Alec Soth's America explores the past 15 years of work by one of the most compelling voices in contemporary photography. The exhibition, curated by Siri Engberg, focuses on his pictures made in the United States. Featuring more than 100 photographs, the presentation includes a major new body of work, Broken Manual, as well as selections from his well-known series Sleeping by the Mississippi, Niagara, Fashion Magazine, The Last Days of W., and a number of other projects.
The first major survey for the artist in the United States, From Here to There: Alec Soth's America explores the past 15 years of work by one of the most compelling voices in contemporary photography. While Soth's practice has taken him throughout the world – from Paris to London to Bogotá to the country of Georgia – the Walker exhibition, curated by Siri Engberg, focuses on his pictures made in the United States. Featuring more than 100 photographs, the presentation includes a major new body of work, Broken Manual, as well as selections from his well-known series Sleeping by the Mississippi, NIAGARA, Fashion Magazine, The Last Days of W., and a number of other projects. The exhibition and its 224-page catalogue will also cast light on the multiplicity of the artist's practice, which extends from exhibitions to book publishing to his online blog that serves as a venue for experiment and exchange.
Soth's working process is firmly situated in a tradition established by photographers such as Robert Frank, Stephen Shore, William Eggleston, and Joel Sternfeld, whose work has the American road at its heart and whose images persistently capture average individuals and everyday settings. Soth's is a distinct perspective, however: the act of wandering, the method of embracing serendipity when seeking out his subjects, and the process of telling are as resonant as the photographic record of his encounters. He has said that the method of engaging his subjects is like "web surfing in the real world"; he follows leads with the fervor of a detective, and allows each encounter with a place or individual to segue to the next through a kind of free-associative research.
The artist first received wide public attention and critical acclaim in 2004 with Sleeping by the Mississippi, an ambitious five-year project during which he captured people and places as he traveled the length of the Mississippi River. NIAGARA, Soth's next major American project, focused on the eponymous waterfall that has long stood in the national vernacular as a symbol of grandeur and romance. What Soth finds at the falls and in the aging environs of tourist motels are complex stories that form a contemporary mythology of love's promises and failures. Featured prominently in the exhibition, Broken Manual investigates places in which people escape civilization, capturing individuals who have chosen to live off the grid such as monks, survivalists, hermits, and outlaws. The series includes literary contributions from author Lester B. Morrison, who grew from the artist's publishing imprint Little Brown Mushroom Books. Mining a very different side of the American experience than Soth's previous work, these pictures and words probe into deeply psychological terrain. Collected as an installation, they create compelling, often dark vignettes of America's fringes.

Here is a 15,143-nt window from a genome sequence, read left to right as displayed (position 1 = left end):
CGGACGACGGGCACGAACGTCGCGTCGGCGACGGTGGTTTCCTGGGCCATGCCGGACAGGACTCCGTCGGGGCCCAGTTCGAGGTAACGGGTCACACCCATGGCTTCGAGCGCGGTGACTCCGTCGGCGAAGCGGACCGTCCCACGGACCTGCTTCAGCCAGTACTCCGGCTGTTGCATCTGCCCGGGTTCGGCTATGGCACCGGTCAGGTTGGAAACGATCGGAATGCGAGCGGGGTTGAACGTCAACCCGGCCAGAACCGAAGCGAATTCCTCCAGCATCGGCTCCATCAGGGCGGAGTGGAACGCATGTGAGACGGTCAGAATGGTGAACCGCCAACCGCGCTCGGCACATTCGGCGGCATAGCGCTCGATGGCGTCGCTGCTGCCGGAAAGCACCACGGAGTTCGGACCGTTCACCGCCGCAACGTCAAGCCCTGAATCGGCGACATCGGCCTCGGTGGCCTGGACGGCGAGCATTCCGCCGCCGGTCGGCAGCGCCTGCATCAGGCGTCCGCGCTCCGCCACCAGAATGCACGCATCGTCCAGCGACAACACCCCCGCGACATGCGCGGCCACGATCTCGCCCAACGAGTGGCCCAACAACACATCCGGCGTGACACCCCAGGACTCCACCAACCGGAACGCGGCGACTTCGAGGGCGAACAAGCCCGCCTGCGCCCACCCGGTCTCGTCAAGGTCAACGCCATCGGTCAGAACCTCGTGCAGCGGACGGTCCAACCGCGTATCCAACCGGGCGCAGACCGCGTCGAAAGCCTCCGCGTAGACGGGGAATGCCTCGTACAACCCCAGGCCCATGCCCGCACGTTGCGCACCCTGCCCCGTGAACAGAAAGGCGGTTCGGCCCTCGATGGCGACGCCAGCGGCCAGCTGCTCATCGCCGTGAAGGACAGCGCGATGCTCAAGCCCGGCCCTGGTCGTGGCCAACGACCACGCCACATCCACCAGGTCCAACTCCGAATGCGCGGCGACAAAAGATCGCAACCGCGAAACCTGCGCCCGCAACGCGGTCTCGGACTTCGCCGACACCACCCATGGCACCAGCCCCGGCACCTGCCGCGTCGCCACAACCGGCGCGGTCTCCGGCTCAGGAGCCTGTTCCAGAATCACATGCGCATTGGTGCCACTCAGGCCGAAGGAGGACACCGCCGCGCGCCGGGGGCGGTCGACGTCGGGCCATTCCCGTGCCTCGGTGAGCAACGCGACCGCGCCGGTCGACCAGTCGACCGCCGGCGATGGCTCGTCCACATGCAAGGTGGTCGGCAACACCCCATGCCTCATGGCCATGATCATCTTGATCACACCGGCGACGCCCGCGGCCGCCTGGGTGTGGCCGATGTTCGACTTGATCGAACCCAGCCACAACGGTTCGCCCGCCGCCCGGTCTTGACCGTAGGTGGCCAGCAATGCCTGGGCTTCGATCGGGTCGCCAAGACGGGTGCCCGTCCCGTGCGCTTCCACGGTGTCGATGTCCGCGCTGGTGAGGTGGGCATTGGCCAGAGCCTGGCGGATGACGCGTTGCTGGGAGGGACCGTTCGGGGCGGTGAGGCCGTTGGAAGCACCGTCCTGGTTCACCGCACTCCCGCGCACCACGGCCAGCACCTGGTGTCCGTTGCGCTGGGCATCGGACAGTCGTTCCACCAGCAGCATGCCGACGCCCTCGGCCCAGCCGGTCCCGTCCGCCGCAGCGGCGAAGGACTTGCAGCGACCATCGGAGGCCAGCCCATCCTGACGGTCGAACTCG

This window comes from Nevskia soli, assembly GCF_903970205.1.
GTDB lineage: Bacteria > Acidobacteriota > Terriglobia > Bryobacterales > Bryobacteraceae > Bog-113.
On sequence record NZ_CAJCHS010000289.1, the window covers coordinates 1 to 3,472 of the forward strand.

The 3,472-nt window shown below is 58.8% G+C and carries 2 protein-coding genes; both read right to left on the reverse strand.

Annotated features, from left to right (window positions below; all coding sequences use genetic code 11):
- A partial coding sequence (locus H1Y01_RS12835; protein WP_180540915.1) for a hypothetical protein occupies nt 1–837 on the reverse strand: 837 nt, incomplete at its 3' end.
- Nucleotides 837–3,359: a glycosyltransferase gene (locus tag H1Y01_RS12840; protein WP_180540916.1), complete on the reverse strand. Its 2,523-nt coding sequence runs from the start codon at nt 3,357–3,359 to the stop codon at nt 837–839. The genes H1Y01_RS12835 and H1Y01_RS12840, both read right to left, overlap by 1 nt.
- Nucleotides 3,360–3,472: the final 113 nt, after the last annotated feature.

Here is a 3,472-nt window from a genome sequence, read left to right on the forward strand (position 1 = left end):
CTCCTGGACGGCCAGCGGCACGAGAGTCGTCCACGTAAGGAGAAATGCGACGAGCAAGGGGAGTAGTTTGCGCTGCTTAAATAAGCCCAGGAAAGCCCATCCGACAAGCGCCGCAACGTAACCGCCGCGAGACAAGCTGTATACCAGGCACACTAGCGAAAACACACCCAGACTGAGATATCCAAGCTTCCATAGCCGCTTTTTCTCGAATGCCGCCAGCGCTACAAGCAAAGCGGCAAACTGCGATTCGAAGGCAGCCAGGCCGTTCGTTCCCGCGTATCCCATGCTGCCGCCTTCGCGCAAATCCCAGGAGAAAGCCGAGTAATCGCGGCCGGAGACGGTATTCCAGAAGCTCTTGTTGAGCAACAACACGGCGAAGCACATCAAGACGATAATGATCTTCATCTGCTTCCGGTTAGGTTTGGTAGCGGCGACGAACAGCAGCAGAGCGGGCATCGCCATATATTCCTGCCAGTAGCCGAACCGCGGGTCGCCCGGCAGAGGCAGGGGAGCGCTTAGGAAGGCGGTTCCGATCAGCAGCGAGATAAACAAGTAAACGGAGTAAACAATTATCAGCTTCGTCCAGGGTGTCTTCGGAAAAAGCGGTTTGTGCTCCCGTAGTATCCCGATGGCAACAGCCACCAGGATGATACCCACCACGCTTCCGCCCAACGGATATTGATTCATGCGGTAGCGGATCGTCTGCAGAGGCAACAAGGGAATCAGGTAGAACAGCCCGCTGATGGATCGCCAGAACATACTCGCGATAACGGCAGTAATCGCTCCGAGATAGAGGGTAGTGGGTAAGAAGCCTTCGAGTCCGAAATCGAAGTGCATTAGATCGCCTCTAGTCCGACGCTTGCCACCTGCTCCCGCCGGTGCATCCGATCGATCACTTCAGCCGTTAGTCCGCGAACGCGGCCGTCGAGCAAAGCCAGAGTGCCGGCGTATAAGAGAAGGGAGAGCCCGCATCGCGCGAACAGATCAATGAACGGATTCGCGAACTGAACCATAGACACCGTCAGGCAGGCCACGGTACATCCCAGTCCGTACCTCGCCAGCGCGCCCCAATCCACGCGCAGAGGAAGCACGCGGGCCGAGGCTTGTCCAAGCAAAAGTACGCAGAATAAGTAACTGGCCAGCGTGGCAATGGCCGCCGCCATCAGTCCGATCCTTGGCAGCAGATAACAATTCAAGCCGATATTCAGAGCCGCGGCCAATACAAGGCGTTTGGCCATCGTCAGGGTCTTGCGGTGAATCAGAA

Other bodies of work featured in the exhibition include a rarely seen group of Soth's early black-and-white photographs made in Minnesota; a new series focused on women in Louisiana who embrace the goth lifestyle; and The Loneliest Man In Missouri, a series of snapshots and short diaristic texts that capture the banality of middle America's corporate office parks and strip malls.
From Here to There: Alec Soth's America is the first exhibition catalogue to consider the full spectrum of Soth's work. Featuring more than 100 of the artist's photographs reproduced in full color, the book includes new critical essays by exhibition curator Siri Engberg, curator and art historian Britt Salvesen, and critic Barry Schwabsky that offer context on the artist's working process, the photo-historical tradition behind his practice, and reflections on his latest series of works. Novelist Geoff Dyer's "Riverrun" – a meditation on Soth's series Sleeping by the Mississippi – and August Kleinzahler's poem "Sleeping It Off in Rapid City" contribute to the thoughtful exploration of this body of work. Also included in the publication is a 48-page artist's book based on The Loneliest Man In Missouri and a conversation with the artist by Walker assistant curator Bartholomew Ryan.
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Opening 12 September 2010, 2:00 pm
Opening-day Artist Talk: Alec Soth with George Slade
Walker Art Center
1750 Hennepin Ave, Minneapolis
Hours: Tuesday–Sunday, 11 am–5 pm
Open late Thursday, 11 am–9 pm
$10 adults; $8 seniors (65+); $6 students/teens (with ID)